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Sports serving as a weekly reminder that racism is thriving


It’s easy to disregard and move past Sloane Stephens’ comments about the worsening racial abuse that’s directed her way on social media. Sports and racism go hand-in-hand, with a new story of prejudice seemingly weekly. The world’s never short on assholes, and this is basically a reminder to not be an asshole.

Whether it’s a Black tennis player getting harassed on Instagram, or soccer scum fans hanging an effigy of Vinícius Jr. off a bridge, the abuse persists despite anti-racism product placement by sports’ governing bodies.

“It has never stopped. If anything, it’s only gotten worse,” Stephens said Monday at the French Open.

Listen to how matter-of-fact she is about bias and hatred being a part of her life.

“I think that, like I said, it’s only continued to get worse and people online have the free rein to say and do whatever they want behind fake pages, which is obviously very troublesome.

“But, yeah, it’s something I have had to deal with my whole career and something I will continue to deal with, I’m sure. That’s that.”

There was a period right before the internet when I, too, thought that the war on racism was over, and the bigots lost. I also was 10, and incredibly isolated in suburbia, so naivete played a huge role in that perception.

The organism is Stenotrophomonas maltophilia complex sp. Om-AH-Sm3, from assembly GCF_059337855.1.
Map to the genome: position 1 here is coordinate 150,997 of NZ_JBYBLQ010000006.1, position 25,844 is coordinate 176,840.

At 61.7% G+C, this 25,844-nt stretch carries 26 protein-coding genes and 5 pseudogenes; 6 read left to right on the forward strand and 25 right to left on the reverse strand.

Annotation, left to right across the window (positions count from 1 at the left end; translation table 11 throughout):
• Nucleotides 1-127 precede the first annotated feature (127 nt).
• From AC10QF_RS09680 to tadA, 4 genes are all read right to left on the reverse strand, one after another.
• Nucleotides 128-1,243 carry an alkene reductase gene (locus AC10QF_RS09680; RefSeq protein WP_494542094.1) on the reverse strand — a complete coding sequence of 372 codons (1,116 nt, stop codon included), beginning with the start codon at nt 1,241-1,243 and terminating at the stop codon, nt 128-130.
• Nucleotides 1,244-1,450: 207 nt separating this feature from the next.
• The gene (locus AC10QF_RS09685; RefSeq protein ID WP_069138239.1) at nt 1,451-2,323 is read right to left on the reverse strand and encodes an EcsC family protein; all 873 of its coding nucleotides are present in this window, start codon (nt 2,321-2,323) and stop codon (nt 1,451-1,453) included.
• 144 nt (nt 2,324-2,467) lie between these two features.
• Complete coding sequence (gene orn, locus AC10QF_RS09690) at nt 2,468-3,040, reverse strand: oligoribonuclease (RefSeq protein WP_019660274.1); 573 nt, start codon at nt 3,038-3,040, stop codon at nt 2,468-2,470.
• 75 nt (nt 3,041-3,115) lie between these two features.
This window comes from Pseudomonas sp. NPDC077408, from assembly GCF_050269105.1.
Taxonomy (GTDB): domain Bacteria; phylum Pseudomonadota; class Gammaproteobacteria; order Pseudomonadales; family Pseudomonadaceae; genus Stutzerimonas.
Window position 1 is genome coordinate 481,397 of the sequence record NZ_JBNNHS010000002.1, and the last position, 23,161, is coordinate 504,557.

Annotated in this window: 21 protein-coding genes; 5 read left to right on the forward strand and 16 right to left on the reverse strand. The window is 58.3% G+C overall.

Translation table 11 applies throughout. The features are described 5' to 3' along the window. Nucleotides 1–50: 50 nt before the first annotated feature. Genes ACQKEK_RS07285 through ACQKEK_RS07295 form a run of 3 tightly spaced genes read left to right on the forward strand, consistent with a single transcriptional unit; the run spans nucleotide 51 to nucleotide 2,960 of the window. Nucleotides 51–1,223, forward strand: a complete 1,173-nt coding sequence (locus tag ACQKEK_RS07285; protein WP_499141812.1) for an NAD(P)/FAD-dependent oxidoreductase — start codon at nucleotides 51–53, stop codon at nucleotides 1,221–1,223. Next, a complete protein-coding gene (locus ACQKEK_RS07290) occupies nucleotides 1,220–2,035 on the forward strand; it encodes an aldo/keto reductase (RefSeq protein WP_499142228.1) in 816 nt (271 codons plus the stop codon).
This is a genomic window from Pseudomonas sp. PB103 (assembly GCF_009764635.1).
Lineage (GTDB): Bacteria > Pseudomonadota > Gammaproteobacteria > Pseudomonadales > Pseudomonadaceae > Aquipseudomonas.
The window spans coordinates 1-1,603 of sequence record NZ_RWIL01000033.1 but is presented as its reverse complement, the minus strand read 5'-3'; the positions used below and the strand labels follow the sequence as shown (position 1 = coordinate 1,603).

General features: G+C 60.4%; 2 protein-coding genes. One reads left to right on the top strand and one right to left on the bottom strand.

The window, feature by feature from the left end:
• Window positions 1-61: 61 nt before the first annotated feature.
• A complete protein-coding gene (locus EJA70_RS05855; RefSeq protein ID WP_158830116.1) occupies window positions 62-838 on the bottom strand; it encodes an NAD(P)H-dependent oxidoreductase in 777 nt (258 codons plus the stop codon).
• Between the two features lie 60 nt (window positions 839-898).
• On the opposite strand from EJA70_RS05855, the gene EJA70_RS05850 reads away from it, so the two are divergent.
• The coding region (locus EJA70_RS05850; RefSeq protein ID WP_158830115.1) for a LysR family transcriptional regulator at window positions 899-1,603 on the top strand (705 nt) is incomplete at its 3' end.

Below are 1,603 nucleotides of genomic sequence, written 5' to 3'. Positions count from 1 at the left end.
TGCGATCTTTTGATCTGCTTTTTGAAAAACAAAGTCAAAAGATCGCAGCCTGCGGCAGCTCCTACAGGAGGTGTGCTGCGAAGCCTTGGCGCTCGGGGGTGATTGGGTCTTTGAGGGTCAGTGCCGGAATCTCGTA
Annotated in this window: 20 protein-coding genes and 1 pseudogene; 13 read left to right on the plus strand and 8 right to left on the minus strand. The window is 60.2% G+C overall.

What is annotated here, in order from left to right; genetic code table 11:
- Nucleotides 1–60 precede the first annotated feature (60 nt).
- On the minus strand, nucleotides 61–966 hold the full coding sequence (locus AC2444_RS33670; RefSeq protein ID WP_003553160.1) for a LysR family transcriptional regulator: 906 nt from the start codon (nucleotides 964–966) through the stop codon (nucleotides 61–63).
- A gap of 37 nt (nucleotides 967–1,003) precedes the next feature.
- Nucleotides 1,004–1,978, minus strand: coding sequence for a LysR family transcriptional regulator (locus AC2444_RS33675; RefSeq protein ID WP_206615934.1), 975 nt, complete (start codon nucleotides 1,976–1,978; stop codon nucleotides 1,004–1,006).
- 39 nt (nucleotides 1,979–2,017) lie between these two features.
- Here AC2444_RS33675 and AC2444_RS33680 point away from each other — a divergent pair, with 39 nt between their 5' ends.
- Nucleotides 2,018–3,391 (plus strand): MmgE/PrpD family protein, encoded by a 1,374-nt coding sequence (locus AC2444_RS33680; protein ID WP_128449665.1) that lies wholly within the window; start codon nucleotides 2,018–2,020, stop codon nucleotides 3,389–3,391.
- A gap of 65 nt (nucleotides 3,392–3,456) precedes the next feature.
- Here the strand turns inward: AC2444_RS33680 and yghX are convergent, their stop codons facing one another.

Racism = not good

It’s honestly shocking that I have to say that at all. Like roaches flocking to a dirty kitchen, racists have discovered a breeding ground on the internet and are multiplying at an alarming rate. It’s not just old hate coming to light; it’s normalizing these views, and corrupting impressionable fans who need a scapegoat for their lost player prop.

You know how much pearl-clutching Stephens’ comments would’ve incited 10 years ago? So much.

Now, we simply shake it off, chastise any detractors for not accepting reality, and then assure Black people that racism is all in their minds. Usually, it’s hard for people to talk out of both sides of their mouth, yet the internet streamlined that duality.

The idea of Twitter muscles was accepted because we thought anonymity would keep bigotry at bay. Well, it’s had the opposite effect and has empowered the sleaziest segments of the population to be sleazy out in the open.

There are a couple of areas of life that are worse than others — sports and video games — and I’d like say that I have no idea why that is, but the toxicity is impossible to ignore. No one likes taking an L, so they say the nastiest shit imaginable to feel better about themselves.

Are sore losers the reason why racism has skyrocketed? Maybe. I’m not qualified to make that claim, and am still iffy on the whole causation-correlation thing, so I’ll let someone else bunk that theory.

Until then, remember, users of internet, racism is bad. 

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